Heavily indebted China cannot afford shuttered factories.

This piece comes at a time when the death toll from coronavirus is mounting, both in India and globally, even as world leaders continue to grapple with no answers on how to contain the damage. Most experts agree headwinds from the pandemic are so severe that let alone policy guidance and roadmap, even estimating the severity of economic damage is extremely difficult at this stage. In short, it’s a wait and watch for policymakers as they react on a case-to-case basis to these headwinds. In such a scenario, it will be wise to understand how the world economic order has been permanently altered, in more ways than one.
For starters, economy of every country on this planet has been ravaged by the pandemic; some a lot more than others. There has been much speculation if the pandemic will lead to new economic order, one where the supremacy of the world’s largest economy will be challenged by the second biggest one. In due course of time, a lot of research will be done to understand why the impact of Covid-19 was far more pronounced in Europe and US than in China where it originated from, and whether this was by pure coincidence or by design. However, at this stage I will confine this piece to ask whether the fall out will be more pronounced in Europe and USA or in China. Much of the economic impact in India will be a corollary to the larger question.
Firstly, we live in a massively globalized world (nothing explains this better than how a disease in Wuhan has spread to 215 nations on this plant) so there will be no country that will not have significant economic distress. On one end, while service driven economies will witness a huge economic fallout of lockdown due to a complete stoppage of all economic activity, countries which have manufacturing driven growth will also see shuttered factories and equally significant contraction. So essentially, just like there is no template in the medical world about how to cure the virus, there is no template to even gauge the extent of economic fallout.
In fact, when—and if—a lockdown should be imposed has also been a bone of contention between economists and healthcare professionals.
While economists have suggested bringing the economy to a grinding halt through a lockdown will have a far bigger impact than coronavirus, doctors have argued the havoc that Covid-19 spread could cause if there are no restrictions in place could be unimaginable. In fact, this doctors versus economists argument is the precise reason USA has so far delayed announcing strict lockdown. US President Donald Trump had resisted the advice by medical fraternity fearing that the impact on the world’s largest economy and driver of global growth would be unprecedented; and would lead to a compromised position as against the Chinese economy. It is a well-established fact that USA and China have been competing for global domination in the last few years and escalation peaked when the trade war between the two nations saw both intensifying their stated arguments. Trump—facing a re-election this year—knew a declining US economy could hurt his election campaign significantly. But with cases mounting, restrictions have finally been imposed in the US and unemployment data is at a record- indicating pain ahead. All of this indicates that the world economy will take a few years to fully recover. But while a $21 trillion economy will need multiple stimulus ($5trillion has already been announced), let us now understand how Xi Jinping’s position gets altered in post-COVID-19 economic order. Shuttered factories, shifting supply chains and with most companies seeking cheaper labour markets (Vietnam, Philippines, Bangladesh) than China will mean a severely dented Chinese economy.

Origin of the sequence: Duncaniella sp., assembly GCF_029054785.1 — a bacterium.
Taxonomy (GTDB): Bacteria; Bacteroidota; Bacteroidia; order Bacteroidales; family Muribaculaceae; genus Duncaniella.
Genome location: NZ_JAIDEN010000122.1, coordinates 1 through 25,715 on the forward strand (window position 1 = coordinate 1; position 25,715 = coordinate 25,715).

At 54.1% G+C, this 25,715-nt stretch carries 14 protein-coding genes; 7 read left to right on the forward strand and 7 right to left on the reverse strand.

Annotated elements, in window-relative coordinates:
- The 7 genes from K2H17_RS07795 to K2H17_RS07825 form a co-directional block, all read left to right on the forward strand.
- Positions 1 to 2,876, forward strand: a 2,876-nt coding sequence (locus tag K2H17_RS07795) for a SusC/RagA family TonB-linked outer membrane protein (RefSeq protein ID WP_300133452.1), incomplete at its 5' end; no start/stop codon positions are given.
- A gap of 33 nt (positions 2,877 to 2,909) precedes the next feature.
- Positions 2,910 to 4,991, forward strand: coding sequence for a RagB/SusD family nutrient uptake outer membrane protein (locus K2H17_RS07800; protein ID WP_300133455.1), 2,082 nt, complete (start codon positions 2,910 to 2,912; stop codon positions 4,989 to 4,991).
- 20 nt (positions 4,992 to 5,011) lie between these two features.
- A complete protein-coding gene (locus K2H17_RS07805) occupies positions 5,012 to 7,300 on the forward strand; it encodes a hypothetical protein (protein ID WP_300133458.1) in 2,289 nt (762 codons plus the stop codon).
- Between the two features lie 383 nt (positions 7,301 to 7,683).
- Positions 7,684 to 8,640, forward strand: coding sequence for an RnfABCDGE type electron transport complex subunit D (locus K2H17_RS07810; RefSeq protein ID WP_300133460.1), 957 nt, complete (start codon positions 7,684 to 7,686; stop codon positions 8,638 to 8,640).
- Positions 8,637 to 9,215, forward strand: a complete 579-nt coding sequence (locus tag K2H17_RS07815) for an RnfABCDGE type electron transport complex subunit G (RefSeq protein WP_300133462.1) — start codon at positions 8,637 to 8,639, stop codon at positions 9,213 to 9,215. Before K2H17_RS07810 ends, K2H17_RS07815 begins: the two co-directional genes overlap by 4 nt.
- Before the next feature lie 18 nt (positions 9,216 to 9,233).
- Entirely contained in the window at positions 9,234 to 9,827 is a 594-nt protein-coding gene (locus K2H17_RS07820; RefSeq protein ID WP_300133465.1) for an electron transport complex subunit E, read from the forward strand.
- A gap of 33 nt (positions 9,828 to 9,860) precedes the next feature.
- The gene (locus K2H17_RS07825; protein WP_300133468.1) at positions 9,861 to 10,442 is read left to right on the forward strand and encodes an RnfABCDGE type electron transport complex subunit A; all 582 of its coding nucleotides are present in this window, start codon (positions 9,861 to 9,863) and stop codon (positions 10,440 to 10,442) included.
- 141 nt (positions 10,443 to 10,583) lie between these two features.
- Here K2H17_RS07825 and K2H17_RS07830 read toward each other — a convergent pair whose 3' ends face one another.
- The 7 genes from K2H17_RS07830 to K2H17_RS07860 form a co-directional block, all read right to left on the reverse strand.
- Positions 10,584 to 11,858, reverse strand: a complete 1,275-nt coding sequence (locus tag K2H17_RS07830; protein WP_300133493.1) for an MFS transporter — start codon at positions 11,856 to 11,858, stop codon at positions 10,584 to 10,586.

The $14 trillion Chinese economy is powered by manufacturing—it is after all the world’s factory. To power its factories and other physical infrastructure, the Chinese are under tremendous debt. Undue focus on creation of physical infra, decision to pour billions of dollars into OBOR and hunt for mineral rich nations in Africa have all come at a huge cost, that is debt. The Debt to GDP ratio for China is one of the highest in the world. Debt requires servicing, it requires the economy to run on all four cylinders, it requires the giant factories and huge supply chains to run overtime.
The debt bubble for China is a reality and Xi Jinping is aware that economic disintegration is a possibility given the ambitious over spending that has happened in the last decade.
The new world economic order will witness a lesser role for China—both due to the possibility of a debt bubble and due to unwillingness of other countries to trade. But will it lead to a significant shift towards India? Our largely ineffective “Make in India” campaign should be completely overhauled to roll out the red carpet for global corporate giants. But the one factor that could be equally decisive in shaping the new world economy will be crude prices- at historic lows. It is unimaginable that a little of petrol is priced at the same as a little of water! This has ramifications not just for oil producing countries—Russia, USA and OPEC—but for oil guzzling nations like India and China. If these prices continue, it could reshape not just crude economics but also alter economic positions.
Only time will tell Russia’s gamble to drive down oil prices will hurt Moscow or will it actually be a death knell for American Energy companies. For India, it will give a golden chance to pump billions of dollars into our economy (not just through DBT, but through creation of productive assets) due to savings on our oil bill. How that is done will decide not just the fate of 1.3 billion Indians, but also reshape the world order.
Gaurie Dwivedi is a senior journalist covering economy, policy and politics.

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